I've got a pretty good idea what scene they've added to Blade Runner for the Final Cut, but if I don't get these predictions on the Internet before it opens in theaters in LA and NY this Friday how will I ever prove I'm a pre-cog?
I've been skimming a copy of Future Noir: The Making of Blade Runner, which is a great book, with way too much information for someone as busy as I am these days. According to the author, Paul M Sammon, Scott always intended to include Zhora's act with the replicant snake in the film. Apparently, the scene was too costly to shoot, and so it was scrapped.
Based on what we know it seems likely that this is the scene that has been added to the Final Cut. Here's my evidence:
1) The only obvious new footage in the trailer for the release appears to be a dance number.
2) Joanna Cassidy was brought back to reshoot some stuff during the production of this cut.
Joanna Cassidy says this an interview in Future Noir:
"Zhora's dance number was going to take place on this elevated platform covered in sand dunes... First you'd see little rivulets of sand starting to break off down one of the dunes like they were being blown away by the wind, then the camera would pull back, and those particles would coalesce into a human form - me. I'd step away from the dune and reach a towards a snake coming out from underneath the sand."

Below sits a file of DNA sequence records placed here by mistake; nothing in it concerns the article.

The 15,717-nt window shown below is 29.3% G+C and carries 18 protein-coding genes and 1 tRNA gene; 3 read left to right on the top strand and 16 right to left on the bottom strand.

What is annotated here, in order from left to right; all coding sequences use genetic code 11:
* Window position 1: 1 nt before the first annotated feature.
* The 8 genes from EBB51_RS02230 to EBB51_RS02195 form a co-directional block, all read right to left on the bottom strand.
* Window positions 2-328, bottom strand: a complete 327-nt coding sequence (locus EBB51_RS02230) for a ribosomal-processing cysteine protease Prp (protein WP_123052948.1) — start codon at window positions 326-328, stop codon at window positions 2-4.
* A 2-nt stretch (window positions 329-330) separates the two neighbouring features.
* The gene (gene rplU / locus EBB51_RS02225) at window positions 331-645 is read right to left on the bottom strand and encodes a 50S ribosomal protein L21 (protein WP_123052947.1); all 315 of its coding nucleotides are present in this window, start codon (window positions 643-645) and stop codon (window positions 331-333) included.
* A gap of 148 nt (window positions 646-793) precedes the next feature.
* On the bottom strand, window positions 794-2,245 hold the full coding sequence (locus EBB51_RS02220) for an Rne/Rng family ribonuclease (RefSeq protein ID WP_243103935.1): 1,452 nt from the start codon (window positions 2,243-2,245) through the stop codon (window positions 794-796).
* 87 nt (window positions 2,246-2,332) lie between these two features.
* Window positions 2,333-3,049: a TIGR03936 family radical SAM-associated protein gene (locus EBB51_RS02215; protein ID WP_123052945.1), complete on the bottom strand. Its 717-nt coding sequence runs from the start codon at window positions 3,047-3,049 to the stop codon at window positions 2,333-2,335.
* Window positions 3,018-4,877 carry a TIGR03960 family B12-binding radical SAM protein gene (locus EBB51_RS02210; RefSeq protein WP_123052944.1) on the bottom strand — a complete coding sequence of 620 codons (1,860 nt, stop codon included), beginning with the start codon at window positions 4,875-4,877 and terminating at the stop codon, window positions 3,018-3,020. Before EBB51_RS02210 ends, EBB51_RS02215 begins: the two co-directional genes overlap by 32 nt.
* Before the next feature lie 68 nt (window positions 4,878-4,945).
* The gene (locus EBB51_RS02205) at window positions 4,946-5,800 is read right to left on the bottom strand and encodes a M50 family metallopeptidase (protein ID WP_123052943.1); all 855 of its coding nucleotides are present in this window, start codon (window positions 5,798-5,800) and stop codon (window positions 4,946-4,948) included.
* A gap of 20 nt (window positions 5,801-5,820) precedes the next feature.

You read that right in the caption; they were going to use Claymation to film this. Preliminary versions of the script called for the scene to be shot in an abandoned opera house, which would have been a nice touch to resonate with Do Androids Dream of Electric Sheep?. Remember Deckard and Phil Resch meet Luba Luft (clearly Zhora's counterpart in the novel) at an opera house where she's rehearsing "The Magic Flute."
A bit of trivia: The replicant snake was played by Cassidy's own four-year-old Burmese (Myanmarian?) python, Darling.
According to Sammon, the stage was even built for Zhora's number.
Will this add anything to the movie? Possibly, after all, remember that Zhora is dancing with a snake. The MC that introduces her says, "Ladies and Gentlemen, Taffey Lewis presents Miss Salome and the snake. Watch her take pleasure from the serpent that once corrupted man."
Are biblical references in this film significant to hardcore academic fans of the novel and movie? Yeah, a bit. I'm being sarcastic; this is the kind of stuff our dream dissertations are made from. Shakespeare references are fun too!
But seriously, as long as this isn't like that green, California-raisin-looking singer (who's actually named Sy Snootles - blech!) that Lucas edited into his re-release of Return of the Jedi, I'll be happy.